@mHealthSummit Day 3 in Washington
From the Department of Bold Assertions:
— iHealthBeat.org (@iHealthBeat) December 11, 2013
The skeptic’s immediate response is: How so? We will find out by watching, and participating in, the great traditional strategy of the digital age product and industry development: Create it, put it out there, adjust, adjust and adjust some more.
— Casey Quinlan (@MightyCasey) December 11, 2013
The Quantified Self movement equates directly to the integrative health ethos of self-care, in particular for identifying those lifestyle habits that can be improved by tracking the effects of activities someone adopts. Like wearing a Fitbit, or any of the countless monitoring devices on the market. But this includes getting on a scale and counting calories, even if the numbers are not fed into a database.
— Art Baron (@artbaron) December 11, 2013
Dr. David J. Cook who led the Mayo study presented early findings yesterday (reported in mobihealthnews) 149 cardiac patients aged 52 to 85 were given iPads with the preloaded app My Care, giving each a daily to-do list and the means to record their: a) mobility (both self-reported and via Fitbit data) and b) pain. Results are monitored by the patient and by remote physicians, with clear implications for intervention strategies.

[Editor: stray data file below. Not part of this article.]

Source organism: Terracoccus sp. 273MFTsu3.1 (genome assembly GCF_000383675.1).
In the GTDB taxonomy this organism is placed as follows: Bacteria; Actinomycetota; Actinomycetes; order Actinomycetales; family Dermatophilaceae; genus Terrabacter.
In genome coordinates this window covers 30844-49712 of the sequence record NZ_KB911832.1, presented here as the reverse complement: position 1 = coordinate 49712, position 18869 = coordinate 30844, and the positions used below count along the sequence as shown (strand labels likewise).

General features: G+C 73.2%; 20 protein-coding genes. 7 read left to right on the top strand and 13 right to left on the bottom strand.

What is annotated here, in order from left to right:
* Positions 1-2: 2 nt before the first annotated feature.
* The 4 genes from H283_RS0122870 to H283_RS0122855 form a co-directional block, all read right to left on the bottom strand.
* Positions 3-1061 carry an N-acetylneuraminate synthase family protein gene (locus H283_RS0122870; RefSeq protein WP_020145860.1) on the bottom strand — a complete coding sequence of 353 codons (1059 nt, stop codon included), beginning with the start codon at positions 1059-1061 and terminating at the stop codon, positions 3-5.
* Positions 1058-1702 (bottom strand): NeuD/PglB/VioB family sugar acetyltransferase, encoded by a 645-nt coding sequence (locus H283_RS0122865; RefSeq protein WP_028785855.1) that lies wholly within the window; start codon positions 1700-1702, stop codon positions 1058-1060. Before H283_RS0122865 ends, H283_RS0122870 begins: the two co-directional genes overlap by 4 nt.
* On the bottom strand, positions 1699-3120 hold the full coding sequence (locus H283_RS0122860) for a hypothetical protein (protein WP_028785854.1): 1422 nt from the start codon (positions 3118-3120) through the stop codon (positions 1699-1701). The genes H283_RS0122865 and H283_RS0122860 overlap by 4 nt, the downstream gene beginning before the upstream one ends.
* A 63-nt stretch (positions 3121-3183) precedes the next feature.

“Patients completed 98 percent of the 1,418 self-assessments we threw at them,” Cook said. The rate of engagement was the same for all age groups.
For the population cohort whose members experience the most acute and prolonged chronic illnesses, and who have often chosen integrative therapies to soften their physical, emotional and spiritual consequences, reports like this one are of great consequence. (Mayo has been dabbling in tablet-accessible apps for several years.)
#mHealth13 if providers take better care of patients then they should cost less, says Aetna at 1st Pharma round table at summit
— Susan Schreiner (@c4trends) December 11, 2013
This tweet is highly suggestive of the potential for a new expanded model of primary care — strengthening basic health, lower costs of care — that is infused with added integrative disciplines, like those that have been established at:
So far as I know (and Casey Health has been a client, still in its first half-year of operations), there is not yet much in the way of mobile health supporting the patient-patron relationships established by these innovative enterprises.